Hmm, well I think the best part about being a feminist is waking up every morning knowing that for every terrible thing I hear on the news, for every heartbreaking moment of oppression that we encounter, these things are being counteracted by this amazing movement, fronted by the most amazing people who are fighting each and every day for the equity of all oppressed groups.  I am surrounded by people who have devoted their lives to fighting injustice- which is an incredibly powerful and brave thing to do- and to be able to consider myself a friend of these people, who I have the utmost respect and admiration for- it’s just a huge honour.  The worst part of being a ‘feminist’ is having people assume that I am angry at the world (and at men!) because of my beliefs- I’m actually an incredibly optimistic and happy person!  What people don’t understand is that as a feminist, I am angry at systems of oppression, NOT men, and that I believe in the true equality of ALL people, regardless of gender, race, religion, body type, ability/disability, sexual orientation…the list goes on.

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Well said. I’m curious to know if this label has influenced your song writing in any way. How you write songs, or the content of your songs; I can recall getting emails with mp3s attached of songs you wrote in your dreams, do you still do that or are your songs and especially your lyrics written with more direction now? How has it affected your voice as an artist, carrying such a heavy flag in front of you?

Interestingly, my songwriting process has not changed at all since coming out as a feminist.  Actually, a number of the songs I am playing now were actually some of the first songs I ever wrote.  The difference is that now I have the courage to play them.  When I first began performing my songs publicly (at a tiny little open mic in Kamloops!) ALL of my songs were highly political- and it was my goal then to be an artist who talked about social justice issues in my music.  But after moving to Vancouver, and really trying to break in the music industry, I developed a real fear of being seen as “too political” or of isolating myself by talking about subjects perceived as “taboo”.  I was also really closeted and not fully comfortable with embracing my identity as an LGBTQ community member or a feminist, so I sat on some of these songs for a long time.  Now that I’m older (and hopefully wiser!), and with the support of some really amazing communities behind me, I’m confident enough to know exactly where I stand as an artist.  The only thing that has changed in my songwriting now is that I am writing from the heart, writing for myself, instead of trying to “sound” like someone else or be someone else.  And I still write songs in my sleep, in the shower, on the street….all the time, I’m one of those weird people who is constantly writing.  It’s a bit annoying really. Lol.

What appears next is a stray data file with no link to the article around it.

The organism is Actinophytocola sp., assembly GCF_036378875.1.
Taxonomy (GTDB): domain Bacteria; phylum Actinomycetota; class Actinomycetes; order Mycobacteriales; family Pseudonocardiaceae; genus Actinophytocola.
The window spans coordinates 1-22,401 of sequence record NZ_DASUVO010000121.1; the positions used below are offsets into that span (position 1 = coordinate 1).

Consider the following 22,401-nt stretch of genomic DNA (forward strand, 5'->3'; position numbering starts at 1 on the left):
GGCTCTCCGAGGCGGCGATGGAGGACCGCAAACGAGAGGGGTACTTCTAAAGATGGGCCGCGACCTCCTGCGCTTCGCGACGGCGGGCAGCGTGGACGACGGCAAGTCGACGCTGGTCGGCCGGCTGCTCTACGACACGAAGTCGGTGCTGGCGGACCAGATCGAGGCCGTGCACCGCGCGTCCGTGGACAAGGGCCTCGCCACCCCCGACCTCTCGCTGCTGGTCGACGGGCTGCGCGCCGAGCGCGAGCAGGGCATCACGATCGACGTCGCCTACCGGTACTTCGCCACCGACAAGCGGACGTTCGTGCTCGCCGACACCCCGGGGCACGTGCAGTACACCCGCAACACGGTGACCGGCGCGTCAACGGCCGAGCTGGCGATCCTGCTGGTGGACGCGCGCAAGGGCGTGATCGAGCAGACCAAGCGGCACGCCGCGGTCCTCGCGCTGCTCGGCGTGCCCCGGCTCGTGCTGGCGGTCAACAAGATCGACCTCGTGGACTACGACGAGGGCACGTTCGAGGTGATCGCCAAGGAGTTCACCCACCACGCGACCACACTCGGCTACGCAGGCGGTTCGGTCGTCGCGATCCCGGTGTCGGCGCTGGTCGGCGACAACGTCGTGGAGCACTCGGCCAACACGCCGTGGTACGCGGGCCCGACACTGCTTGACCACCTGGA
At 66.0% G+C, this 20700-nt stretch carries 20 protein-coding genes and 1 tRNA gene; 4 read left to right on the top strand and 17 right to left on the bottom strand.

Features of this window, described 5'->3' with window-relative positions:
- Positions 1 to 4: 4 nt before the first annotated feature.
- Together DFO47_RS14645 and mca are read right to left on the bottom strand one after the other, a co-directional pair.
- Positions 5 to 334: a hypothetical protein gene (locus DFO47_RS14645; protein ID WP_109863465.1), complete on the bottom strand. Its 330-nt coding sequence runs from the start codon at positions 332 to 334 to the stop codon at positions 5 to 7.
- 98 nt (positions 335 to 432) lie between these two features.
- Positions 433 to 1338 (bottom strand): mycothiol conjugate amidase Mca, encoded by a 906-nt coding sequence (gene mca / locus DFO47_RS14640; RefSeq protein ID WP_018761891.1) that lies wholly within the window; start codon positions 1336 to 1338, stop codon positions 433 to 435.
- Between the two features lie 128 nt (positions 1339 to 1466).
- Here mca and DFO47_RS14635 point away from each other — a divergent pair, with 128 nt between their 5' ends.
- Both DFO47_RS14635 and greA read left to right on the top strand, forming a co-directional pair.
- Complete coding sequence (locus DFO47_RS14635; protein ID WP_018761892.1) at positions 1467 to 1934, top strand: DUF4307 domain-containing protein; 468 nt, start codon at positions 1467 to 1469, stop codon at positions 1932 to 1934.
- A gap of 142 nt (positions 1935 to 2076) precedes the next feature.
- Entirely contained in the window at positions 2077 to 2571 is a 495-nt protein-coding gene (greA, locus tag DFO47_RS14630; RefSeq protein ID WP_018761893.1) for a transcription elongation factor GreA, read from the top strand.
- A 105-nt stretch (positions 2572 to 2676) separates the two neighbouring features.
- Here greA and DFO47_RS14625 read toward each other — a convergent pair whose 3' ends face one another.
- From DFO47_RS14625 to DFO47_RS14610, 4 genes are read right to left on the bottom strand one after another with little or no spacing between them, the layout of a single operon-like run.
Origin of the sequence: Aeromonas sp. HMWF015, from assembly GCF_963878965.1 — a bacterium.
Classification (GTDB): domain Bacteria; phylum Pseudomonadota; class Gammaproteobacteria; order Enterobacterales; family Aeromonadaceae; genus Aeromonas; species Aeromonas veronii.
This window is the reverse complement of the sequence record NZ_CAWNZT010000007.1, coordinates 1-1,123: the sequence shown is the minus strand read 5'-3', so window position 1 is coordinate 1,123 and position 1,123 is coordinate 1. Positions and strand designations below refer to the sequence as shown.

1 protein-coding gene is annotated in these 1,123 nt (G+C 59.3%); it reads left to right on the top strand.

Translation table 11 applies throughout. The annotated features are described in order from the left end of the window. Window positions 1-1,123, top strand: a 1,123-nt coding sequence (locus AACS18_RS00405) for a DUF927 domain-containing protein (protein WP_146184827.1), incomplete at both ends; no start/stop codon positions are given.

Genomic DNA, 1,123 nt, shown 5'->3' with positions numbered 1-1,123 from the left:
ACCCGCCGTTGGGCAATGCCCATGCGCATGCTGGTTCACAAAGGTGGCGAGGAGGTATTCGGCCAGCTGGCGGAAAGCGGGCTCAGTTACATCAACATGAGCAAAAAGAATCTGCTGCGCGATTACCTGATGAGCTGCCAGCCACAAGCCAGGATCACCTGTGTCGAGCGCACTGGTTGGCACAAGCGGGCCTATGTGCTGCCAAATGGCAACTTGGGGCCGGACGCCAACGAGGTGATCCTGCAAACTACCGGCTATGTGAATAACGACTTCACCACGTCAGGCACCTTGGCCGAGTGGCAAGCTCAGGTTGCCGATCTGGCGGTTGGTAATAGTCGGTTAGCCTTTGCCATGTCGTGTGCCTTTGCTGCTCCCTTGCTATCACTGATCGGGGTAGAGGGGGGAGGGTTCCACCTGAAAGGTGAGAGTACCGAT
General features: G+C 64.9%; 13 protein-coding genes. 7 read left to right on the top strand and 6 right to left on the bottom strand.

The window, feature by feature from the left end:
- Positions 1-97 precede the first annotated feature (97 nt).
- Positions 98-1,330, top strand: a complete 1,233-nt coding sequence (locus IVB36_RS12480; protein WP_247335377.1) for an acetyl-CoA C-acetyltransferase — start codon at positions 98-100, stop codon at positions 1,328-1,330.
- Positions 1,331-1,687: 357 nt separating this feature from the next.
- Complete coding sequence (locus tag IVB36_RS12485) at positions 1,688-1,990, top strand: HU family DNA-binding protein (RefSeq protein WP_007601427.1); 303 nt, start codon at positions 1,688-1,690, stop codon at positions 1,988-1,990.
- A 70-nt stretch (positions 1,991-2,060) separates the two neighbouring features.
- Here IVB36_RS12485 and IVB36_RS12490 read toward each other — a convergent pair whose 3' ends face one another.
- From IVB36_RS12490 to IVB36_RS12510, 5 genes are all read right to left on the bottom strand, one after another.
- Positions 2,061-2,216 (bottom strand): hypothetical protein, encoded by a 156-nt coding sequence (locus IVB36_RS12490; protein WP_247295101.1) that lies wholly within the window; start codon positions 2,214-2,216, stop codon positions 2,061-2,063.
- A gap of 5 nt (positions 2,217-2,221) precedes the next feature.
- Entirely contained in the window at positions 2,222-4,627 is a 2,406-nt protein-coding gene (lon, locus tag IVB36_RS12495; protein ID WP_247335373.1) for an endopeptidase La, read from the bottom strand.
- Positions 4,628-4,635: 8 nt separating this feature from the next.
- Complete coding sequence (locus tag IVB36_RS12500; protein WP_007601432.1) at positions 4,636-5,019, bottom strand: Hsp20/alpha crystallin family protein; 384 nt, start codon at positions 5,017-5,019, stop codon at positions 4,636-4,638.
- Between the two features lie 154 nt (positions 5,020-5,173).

Ok, let’s take a break from heavy and get a bit lighter with some Melissa Endean triva. When are you happiest?

I’m happiest when I am speaking about social justice issues and I am happiest when I am able to do that through music.  Just in the course of this project, I’ve really become much more confident in who I am as an artist, and at first I was really afraid of being labeled as a ‘hyper-political what-have-you’, but after putting it out there, I’ve had so many people (men and women!) come up to me and say that they were incredibly moved by the message they heard in my music, and that they really believed in what I was trying to do.  And there really is no greater compliment, as an artist, than to hear that someone connected with your music on a very personal level.